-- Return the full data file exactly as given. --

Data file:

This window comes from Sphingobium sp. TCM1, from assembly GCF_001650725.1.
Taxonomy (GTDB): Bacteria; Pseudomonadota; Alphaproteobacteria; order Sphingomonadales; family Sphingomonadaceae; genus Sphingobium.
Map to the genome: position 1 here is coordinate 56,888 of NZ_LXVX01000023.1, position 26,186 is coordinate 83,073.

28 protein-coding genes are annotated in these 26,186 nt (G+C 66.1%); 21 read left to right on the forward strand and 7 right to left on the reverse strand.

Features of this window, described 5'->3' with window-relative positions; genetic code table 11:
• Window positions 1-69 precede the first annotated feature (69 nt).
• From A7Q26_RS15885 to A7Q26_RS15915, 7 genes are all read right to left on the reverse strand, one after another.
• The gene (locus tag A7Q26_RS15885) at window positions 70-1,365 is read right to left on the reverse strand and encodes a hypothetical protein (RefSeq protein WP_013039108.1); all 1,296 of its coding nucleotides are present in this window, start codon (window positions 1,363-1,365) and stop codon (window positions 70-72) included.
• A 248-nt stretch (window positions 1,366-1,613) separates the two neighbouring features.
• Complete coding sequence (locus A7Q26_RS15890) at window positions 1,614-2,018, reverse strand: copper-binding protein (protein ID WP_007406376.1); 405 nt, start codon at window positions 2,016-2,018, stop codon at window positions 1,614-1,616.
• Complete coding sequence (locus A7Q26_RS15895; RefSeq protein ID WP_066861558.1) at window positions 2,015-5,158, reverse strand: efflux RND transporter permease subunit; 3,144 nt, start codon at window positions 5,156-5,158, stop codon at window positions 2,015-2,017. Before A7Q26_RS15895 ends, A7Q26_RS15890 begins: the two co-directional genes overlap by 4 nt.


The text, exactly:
This window comes from Sphingobium sp. TCM1, from assembly GCF_001650725.1.
Taxonomy (GTDB): Bacteria; Pseudomonadota; Alphaproteobacteria; order Sphingomonadales; family Sphingomonadaceae; genus Sphingobium.
Map to the genome: position 1 here is coordinate 56,888 of NZ_LXVX01000023.1, position 26,186 is coordinate 83,073.

28 protein-coding genes are annotated in these 26,186 nt (G+C 66.1%); 21 read left to right on the forward strand and 7 right to left on the reverse strand.

Features of this window, described 5'->3' with window-relative positions; genetic code table 11:
• Window positions 1-69 precede the first annotated feature (69 nt).
• From A7Q26_RS15885 to A7Q26_RS15915, 7 genes are all read right to left on the reverse strand, one after another.
• The gene (locus tag A7Q26_RS15885) at window positions 70-1,365 is read right to left on the reverse strand and encodes a hypothetical protein (RefSeq protein WP_013039108.1); all 1,296 of its coding nucleotides are present in this window, start codon (window positions 1,363-1,365) and stop codon (window positions 70-72) included.
• A 248-nt stretch (window positions 1,366-1,613) separates the two neighbouring features.
• Complete coding sequence (locus A7Q26_RS15890) at window positions 1,614-2,018, reverse strand: copper-binding protein (protein ID WP_007406376.1); 405 nt, start codon at window positions 2,016-2,018, stop codon at window positions 1,614-1,616.
• Complete coding sequence (locus A7Q26_RS15895; RefSeq protein ID WP_066861558.1) at window positions 2,015-5,158, reverse strand: efflux RND transporter permease subunit; 3,144 nt, start codon at window positions 5,156-5,158, stop codon at window positions 2,015-2,017. Before A7Q26_RS15895 ends, A7Q26_RS15890 begins: the two co-directional genes overlap by 4 nt.